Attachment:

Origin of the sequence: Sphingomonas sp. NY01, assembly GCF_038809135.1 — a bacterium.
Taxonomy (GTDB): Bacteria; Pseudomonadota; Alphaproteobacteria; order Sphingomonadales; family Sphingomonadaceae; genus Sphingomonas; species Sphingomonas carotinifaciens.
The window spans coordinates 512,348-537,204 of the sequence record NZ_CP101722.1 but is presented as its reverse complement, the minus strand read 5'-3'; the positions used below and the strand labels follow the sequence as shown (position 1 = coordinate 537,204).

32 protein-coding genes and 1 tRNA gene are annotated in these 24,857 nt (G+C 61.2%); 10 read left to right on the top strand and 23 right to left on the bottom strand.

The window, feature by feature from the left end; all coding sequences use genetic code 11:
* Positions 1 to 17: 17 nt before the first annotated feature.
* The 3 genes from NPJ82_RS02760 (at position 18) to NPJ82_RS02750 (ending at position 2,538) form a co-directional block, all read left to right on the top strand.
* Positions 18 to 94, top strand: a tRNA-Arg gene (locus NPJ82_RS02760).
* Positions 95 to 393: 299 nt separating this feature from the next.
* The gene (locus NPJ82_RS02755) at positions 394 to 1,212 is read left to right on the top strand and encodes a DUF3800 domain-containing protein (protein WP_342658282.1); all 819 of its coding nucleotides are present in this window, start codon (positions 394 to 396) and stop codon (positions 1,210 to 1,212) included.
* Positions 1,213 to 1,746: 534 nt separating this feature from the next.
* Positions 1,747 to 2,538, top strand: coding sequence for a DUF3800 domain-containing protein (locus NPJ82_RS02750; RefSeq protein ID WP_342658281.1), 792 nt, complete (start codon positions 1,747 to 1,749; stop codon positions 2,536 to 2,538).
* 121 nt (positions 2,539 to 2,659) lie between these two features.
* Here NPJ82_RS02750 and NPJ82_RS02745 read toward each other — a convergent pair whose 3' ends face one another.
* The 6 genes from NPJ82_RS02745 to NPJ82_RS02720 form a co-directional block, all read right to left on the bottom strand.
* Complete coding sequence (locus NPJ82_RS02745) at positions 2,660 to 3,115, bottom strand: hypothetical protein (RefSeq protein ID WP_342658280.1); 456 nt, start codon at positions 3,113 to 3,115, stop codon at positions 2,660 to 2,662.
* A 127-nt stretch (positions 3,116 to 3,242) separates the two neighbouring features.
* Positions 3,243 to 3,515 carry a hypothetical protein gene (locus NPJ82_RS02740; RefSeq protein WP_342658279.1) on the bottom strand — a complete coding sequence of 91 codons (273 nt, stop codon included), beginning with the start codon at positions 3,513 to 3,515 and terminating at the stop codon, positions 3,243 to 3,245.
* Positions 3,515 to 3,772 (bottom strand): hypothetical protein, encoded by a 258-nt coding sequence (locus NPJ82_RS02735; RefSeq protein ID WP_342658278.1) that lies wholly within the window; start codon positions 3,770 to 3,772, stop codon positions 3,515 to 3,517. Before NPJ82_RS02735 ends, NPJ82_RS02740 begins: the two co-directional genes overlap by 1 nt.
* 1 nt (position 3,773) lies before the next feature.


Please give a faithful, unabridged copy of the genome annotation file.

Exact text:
Origin of the sequence: Sphingomonas sp. NY01, assembly GCF_038809135.1 — a bacterium.
Taxonomy (GTDB): Bacteria; Pseudomonadota; Alphaproteobacteria; order Sphingomonadales; family Sphingomonadaceae; genus Sphingomonas; species Sphingomonas carotinifaciens.
The window spans coordinates 512,348-537,204 of the sequence record NZ_CP101722.1 but is presented as its reverse complement, the minus strand read 5'-3'; the positions used below and the strand labels follow the sequence as shown (position 1 = coordinate 537,204).

32 protein-coding genes and 1 tRNA gene are annotated in these 24,857 nt (G+C 61.2%); 10 read left to right on the top strand and 23 right to left on the bottom strand.

The window, feature by feature from the left end; all coding sequences use genetic code 11:
* Positions 1 to 17: 17 nt before the first annotated feature.
* The 3 genes from NPJ82_RS02760 (at position 18) to NPJ82_RS02750 (ending at position 2,538) form a co-directional block, all read left to right on the top strand.
* Positions 18 to 94, top strand: a tRNA-Arg gene (locus NPJ82_RS02760).
* Positions 95 to 393: 299 nt separating this feature from the next.
* The gene (locus NPJ82_RS02755) at positions 394 to 1,212 is read left to right on the top strand and encodes a DUF3800 domain-containing protein (protein WP_342658282.1); all 819 of its coding nucleotides are present in this window, start codon (positions 394 to 396) and stop codon (positions 1,210 to 1,212) included.
* Positions 1,213 to 1,746: 534 nt separating this feature from the next.
* Positions 1,747 to 2,538, top strand: coding sequence for a DUF3800 domain-containing protein (locus NPJ82_RS02750; RefSeq protein ID WP_342658281.1), 792 nt, complete (start codon positions 1,747 to 1,749; stop codon positions 2,536 to 2,538).
* 121 nt (positions 2,539 to 2,659) lie between these two features.
* Here NPJ82_RS02750 and NPJ82_RS02745 read toward each other — a convergent pair whose 3' ends face one another.
* The 6 genes from NPJ82_RS02745 to NPJ82_RS02720 form a co-directional block, all read right to left on the bottom strand.
* Complete coding sequence (locus NPJ82_RS02745) at positions 2,660 to 3,115, bottom strand: hypothetical protein (RefSeq protein ID WP_342658280.1); 456 nt, start codon at positions 3,113 to 3,115, stop codon at positions 2,660 to 2,662.
* A 127-nt stretch (positions 3,116 to 3,242) separates the two neighbouring features.
* Positions 3,243 to 3,515 carry a hypothetical protein gene (locus NPJ82_RS02740; RefSeq protein WP_342658279.1) on the bottom strand — a complete coding sequence of 91 codons (273 nt, stop codon included), beginning with the start codon at positions 3,513 to 3,515 and terminating at the stop codon, positions 3,243 to 3,245.
* Positions 3,515 to 3,772 (bottom strand): hypothetical protein, encoded by a 258-nt coding sequence (locus NPJ82_RS02735; RefSeq protein ID WP_342658278.1) that lies wholly within the window; start codon positions 3,770 to 3,772, stop codon positions 3,515 to 3,517. Before NPJ82_RS02735 ends, NPJ82_RS02740 begins: the two co-directional genes overlap by 1 nt.
* 1 nt (position 3,773) lies before the next feature.